August 1999, Volume 49, Issue 8

Family Medicine Corner

Classification and Criteria for Diagnosis of Diabetes Mellitus: Recent Proposal

Anila Jaleel  ( Department of Biochemistry, Ziauddin Medical University, Karachi. )
Saeeda Baig  ( Department of Biochemistry, Ziauddin Medical University, Karachi. )

Abstract

Diabetes mellitus is a disease characterized by hyperglycemia and glycosuria. WHO/NDDG report published in 1979 classified Diabetes Mellitus in five categories. The expert committee working under American Diabetic Association suggested proposals for the change in classification and criteria for diagnosis. These are summarized below UPMA 49:202, 1999).
Diabetes mellitus is a group of metabolic diseases characterized by hyperglycemia resulting from defect in insulin secretion, insulin action or both.
The growth and knowledge regarding the etiology and pathogenesis has led many individuals and groups in diabetic community to express the need for revision of nomenclature, diagnostic criteria and classification of diabetes. An international expert committee working under sponsorship of American Diabetic Association reviewed the classification in light of the comments, suggestions received and last 18 years literature and proposed suggestions to the National Diabetic Data Group (NDDG) and World Health Organization (WHO).
NDDG/WHO report published in 1979 classified diabetes mellitus into five categories based on glucose intolerance, phenotypic variation and evidence of genetic, immunological and clinical studies and clinical presentation of diabetes in different ethnic groups and tropical countries. The five categories were:
•   Type I diabetes mellitus (IDDM)
•   Type II diabetes mellitus (NIDDM)
•   Malnutrition related diabetes mellitus (MRDM)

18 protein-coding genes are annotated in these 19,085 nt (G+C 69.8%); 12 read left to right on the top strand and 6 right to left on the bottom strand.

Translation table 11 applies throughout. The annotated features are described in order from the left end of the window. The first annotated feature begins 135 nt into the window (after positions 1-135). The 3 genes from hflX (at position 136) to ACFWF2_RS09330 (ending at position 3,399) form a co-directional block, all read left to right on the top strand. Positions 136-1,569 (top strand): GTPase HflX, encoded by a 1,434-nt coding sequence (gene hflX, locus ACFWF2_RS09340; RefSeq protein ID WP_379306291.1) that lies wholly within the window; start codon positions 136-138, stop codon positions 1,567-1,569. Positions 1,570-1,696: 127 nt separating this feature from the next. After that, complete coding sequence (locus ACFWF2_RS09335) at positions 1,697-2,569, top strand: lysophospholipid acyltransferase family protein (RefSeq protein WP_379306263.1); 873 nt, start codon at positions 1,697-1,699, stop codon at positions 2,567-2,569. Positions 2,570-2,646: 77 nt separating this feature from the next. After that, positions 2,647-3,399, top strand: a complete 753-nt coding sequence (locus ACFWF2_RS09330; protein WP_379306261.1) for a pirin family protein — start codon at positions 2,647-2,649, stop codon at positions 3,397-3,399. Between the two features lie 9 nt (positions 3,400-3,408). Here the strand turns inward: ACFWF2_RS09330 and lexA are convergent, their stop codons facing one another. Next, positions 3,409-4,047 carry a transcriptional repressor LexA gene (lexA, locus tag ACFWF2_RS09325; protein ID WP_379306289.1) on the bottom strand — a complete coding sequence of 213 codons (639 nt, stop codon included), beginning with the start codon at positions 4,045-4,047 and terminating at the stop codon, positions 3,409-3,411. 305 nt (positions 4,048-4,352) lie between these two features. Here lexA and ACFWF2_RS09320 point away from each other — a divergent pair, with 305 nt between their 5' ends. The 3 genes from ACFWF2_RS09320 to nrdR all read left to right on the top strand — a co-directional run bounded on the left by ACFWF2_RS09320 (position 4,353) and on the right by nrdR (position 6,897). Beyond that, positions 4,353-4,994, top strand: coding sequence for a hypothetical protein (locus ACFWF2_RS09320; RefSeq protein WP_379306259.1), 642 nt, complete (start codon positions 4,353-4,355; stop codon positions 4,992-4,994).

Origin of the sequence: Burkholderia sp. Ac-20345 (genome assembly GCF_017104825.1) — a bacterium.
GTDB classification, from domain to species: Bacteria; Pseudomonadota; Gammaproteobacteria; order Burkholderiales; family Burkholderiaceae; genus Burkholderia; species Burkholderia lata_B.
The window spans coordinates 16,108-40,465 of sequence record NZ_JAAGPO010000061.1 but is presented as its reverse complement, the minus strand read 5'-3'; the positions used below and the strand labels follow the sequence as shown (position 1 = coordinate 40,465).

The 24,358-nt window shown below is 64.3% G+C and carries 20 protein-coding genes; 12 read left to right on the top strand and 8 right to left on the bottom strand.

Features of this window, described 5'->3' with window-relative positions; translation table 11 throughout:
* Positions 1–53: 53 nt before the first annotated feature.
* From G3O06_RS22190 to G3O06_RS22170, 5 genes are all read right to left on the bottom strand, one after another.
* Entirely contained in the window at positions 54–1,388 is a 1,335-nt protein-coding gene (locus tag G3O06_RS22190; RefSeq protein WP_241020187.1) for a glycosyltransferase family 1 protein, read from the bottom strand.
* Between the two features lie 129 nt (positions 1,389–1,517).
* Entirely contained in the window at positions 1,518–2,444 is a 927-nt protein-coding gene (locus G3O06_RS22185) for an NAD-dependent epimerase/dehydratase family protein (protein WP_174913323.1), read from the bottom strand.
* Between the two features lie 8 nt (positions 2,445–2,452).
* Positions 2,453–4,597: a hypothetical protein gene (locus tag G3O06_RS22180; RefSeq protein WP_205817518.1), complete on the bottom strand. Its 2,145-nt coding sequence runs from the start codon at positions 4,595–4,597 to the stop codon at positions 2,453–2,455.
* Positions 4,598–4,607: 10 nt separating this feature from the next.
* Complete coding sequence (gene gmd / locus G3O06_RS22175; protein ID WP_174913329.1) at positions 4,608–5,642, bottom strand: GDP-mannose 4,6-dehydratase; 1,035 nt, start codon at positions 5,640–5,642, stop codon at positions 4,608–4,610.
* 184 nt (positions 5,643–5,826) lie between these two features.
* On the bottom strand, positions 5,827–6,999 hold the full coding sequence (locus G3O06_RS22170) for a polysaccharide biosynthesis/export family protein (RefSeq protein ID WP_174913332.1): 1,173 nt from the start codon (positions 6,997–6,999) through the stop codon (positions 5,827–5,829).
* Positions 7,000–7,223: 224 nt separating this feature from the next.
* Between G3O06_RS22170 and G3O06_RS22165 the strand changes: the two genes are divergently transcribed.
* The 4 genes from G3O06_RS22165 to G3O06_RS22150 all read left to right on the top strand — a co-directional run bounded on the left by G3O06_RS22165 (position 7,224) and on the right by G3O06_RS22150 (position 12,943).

•   Gestational diabetes mellitus (GDM)
•   Impaired glucose tolerance (IGT)
The revised classification proposed by the committee is based on etiology and pathogenesis. It is proposed after taking in due consideration the data and rationale accepted in 19791.
• Type 1 and 2 diabetes are suggested to be Type 1 and 2. The reason being II can be read as number 11. The terms IDDM and NIDDM are eradicated.
• Type 1 diabetes is idiopathic; and is caused by absolute deficiency of insulin secretion. It is due to an autoimmune process and can lead to ketoacidosis if not treated promptly. Those for which autoimmune specific cause can be assigned are not included in this category2.
Type 2 diabetes is due to a combination of resistance to insulin action and an inadequate compensatory insulin secretary response3.
Term malnutrition related diabetes has been eliminated because protein deficiency alone cannot be responsible for diabetes. Fibrocalculus pancreatopathy (formally subtype of malnutrition related diabetes) has been reclassified as disease of exocrine pancreas.
IGT term has been retained. Analogous intermediate stage of fasting glucose is named impaired fasting glucose (IFG).
Other types of diabetes depending on their pathogenesis are named accordingly:
a)  Immune mediated diabetes
This results from cellular mediated immune destruction of bela cells of pancreas.
b) Maturity onset diabetes of young (MODY)4